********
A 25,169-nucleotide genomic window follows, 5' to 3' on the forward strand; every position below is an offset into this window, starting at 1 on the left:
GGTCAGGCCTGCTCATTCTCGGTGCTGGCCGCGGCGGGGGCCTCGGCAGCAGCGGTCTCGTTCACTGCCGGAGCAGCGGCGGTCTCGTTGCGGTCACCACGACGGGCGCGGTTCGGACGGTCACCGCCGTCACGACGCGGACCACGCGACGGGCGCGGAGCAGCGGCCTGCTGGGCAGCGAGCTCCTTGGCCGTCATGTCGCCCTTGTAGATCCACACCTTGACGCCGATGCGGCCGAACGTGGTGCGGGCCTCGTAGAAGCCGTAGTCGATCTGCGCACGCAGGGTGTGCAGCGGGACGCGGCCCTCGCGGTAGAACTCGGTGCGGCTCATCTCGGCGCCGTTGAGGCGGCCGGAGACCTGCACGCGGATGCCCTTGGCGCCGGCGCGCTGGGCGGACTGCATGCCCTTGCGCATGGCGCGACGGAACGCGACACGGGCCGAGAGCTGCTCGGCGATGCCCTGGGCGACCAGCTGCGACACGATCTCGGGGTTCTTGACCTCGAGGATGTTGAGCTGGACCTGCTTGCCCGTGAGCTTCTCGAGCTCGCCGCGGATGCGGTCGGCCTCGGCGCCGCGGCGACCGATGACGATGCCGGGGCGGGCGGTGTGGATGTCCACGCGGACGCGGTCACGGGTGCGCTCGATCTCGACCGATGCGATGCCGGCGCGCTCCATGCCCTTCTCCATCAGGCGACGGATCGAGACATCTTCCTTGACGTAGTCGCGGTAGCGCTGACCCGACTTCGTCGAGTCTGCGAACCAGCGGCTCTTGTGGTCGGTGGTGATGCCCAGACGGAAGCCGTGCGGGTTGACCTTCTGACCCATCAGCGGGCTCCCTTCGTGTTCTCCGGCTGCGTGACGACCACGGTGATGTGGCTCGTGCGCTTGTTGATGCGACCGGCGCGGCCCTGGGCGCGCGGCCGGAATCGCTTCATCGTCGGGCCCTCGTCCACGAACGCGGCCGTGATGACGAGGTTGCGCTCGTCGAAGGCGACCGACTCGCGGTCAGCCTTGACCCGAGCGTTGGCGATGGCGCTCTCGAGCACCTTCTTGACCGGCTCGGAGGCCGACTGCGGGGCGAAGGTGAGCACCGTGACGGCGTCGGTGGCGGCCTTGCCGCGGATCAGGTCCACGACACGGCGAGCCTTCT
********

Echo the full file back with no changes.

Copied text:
A 25,169-nucleotide genomic window follows, 5' to 3' on the forward strand; every position below is an offset into this window, starting at 1 on the left:
GGTCAGGCCTGCTCATTCTCGGTGCTGGCCGCGGCGGGGGCCTCGGCAGCAGCGGTCTCGTTCACTGCCGGAGCAGCGGCGGTCTCGTTGCGGTCACCACGACGGGCGCGGTTCGGACGGTCACCGCCGTCACGACGCGGACCACGCGACGGGCGCGGAGCAGCGGCCTGCTGGGCAGCGAGCTCCTTGGCCGTCATGTCGCCCTTGTAGATCCACACCTTGACGCCGATGCGGCCGAACGTGGTGCGGGCCTCGTAGAAGCCGTAGTCGATCTGCGCACGCAGGGTGTGCAGCGGGACGCGGCCCTCGCGGTAGAACTCGGTGCGGCTCATCTCGGCGCCGTTGAGGCGGCCGGAGACCTGCACGCGGATGCCCTTGGCGCCGGCGCGCTGGGCGGACTGCATGCCCTTGCGCATGGCGCGACGGAACGCGACACGGGCCGAGAGCTGCTCGGCGATGCCCTGGGCGACCAGCTGCGACACGATCTCGGGGTTCTTGACCTCGAGGATGTTGAGCTGGACCTGCTTGCCCGTGAGCTTCTCGAGCTCGCCGCGGATGCGGTCGGCCTCGGCGCCGCGGCGACCGATGACGATGCCGGGGCGGGCGGTGTGGATGTCCACGCGGACGCGGTCACGGGTGCGCTCGATCTCGACCGATGCGATGCCGGCGCGCTCCATGCCCTTCTCCATCAGGCGACGGATCGAGACATCTTCCTTGACGTAGTCGCGGTAGCGCTGACCCGACTTCGTCGAGTCTGCGAACCAGCGGCTCTTGTGGTCGGTGGTGATGCCCAGACGGAAGCCGTGCGGGTTGACCTTCTGACCCATCAGCGGGCTCCCTTCGTGTTCTCCGGCTGCGTGACGACCACGGTGATGTGGCTCGTGCGCTTGTTGATGCGACCGGCGCGGCCCTGGGCGCGCGGCCGGAATCGCTTCATCGTCGGGCCCTCGTCCACGAACGCGGCCGTGATGACGAGGTTGCGCTCGTCGAAGGCGACCGACTCGCGGTCAGCCTTGACCCGAGCGTTGGCGATGGCGCTCTCGAGCACCTTCTTGACCGGCTCGGAGGCCGACTGCGGGGCGAAGGTGAGCACCGTGACGGCGTCGGTGGCGGCCTTGCCGCGGATCAGGTCCACGACACGGCGAGCCTTCT